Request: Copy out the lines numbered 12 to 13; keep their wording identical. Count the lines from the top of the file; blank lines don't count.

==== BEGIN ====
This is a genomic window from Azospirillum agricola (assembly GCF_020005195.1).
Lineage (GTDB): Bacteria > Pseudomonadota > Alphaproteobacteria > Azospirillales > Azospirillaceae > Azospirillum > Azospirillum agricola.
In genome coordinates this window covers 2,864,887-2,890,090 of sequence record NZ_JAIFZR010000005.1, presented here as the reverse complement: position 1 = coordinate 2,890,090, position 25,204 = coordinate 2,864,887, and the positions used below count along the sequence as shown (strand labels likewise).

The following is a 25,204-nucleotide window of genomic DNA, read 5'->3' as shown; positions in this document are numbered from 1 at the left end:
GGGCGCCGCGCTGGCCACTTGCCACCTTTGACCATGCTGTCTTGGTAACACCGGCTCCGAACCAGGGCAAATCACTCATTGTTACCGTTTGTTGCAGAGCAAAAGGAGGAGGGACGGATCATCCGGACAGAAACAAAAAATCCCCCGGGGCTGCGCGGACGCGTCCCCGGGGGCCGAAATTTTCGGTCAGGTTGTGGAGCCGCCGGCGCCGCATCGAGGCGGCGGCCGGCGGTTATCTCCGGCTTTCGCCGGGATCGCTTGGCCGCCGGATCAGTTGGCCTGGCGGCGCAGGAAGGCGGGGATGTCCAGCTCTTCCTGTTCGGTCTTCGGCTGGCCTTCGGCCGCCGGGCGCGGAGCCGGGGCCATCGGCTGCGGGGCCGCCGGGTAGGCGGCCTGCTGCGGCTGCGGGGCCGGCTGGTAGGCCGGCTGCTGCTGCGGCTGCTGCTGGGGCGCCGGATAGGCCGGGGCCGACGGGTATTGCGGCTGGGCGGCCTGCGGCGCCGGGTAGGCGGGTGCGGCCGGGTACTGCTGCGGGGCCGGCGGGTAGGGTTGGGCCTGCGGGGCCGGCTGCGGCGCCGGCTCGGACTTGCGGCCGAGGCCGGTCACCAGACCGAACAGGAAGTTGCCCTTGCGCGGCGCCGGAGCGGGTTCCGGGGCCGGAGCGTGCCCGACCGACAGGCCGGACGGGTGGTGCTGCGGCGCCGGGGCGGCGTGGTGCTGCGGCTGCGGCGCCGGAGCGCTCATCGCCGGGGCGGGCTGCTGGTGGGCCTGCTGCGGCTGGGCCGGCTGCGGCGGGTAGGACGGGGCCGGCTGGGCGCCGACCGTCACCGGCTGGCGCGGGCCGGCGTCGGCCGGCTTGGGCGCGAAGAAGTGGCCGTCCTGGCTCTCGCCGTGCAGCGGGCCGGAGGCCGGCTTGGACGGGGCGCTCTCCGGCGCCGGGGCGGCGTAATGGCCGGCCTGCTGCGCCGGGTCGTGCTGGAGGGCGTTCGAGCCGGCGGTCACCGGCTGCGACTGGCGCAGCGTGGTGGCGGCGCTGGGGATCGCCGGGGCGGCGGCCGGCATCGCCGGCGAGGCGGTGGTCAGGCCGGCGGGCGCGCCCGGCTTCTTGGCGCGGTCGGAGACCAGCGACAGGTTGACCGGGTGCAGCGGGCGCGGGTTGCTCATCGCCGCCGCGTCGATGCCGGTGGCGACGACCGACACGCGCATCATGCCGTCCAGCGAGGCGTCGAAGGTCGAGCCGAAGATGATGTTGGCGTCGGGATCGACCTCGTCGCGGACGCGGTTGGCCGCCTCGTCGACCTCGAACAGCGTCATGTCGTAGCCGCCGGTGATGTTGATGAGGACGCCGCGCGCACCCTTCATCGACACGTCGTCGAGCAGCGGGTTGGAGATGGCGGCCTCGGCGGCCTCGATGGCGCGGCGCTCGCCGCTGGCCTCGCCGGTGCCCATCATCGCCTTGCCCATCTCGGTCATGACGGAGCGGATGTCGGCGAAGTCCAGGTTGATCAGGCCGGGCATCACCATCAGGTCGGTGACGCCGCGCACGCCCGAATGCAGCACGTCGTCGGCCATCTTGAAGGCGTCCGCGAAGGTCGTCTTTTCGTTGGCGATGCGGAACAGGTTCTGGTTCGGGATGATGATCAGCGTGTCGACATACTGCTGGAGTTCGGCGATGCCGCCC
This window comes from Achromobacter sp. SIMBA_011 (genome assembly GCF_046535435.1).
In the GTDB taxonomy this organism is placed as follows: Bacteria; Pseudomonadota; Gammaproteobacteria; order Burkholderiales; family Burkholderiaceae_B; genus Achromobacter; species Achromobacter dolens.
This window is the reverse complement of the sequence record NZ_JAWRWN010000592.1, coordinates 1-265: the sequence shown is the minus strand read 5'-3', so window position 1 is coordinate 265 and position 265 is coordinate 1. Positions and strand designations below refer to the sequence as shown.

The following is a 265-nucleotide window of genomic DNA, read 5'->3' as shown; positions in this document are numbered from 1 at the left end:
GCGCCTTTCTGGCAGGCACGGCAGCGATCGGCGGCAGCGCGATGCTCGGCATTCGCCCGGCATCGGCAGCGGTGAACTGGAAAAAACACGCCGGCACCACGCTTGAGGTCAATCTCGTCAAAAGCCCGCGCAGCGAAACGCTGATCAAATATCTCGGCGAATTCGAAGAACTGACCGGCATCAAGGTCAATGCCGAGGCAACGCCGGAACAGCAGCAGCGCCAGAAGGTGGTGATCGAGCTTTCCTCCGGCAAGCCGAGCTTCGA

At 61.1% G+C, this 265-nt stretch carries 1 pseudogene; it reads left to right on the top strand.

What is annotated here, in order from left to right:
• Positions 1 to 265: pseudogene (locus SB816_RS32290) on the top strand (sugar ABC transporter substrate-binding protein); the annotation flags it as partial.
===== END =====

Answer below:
What is annotated here, in order from left to right:
• Positions 1 to 265: pseudogene (locus SB816_RS32290) on the top strand (sugar ABC transporter substrate-binding protein); the annotation flags it as partial.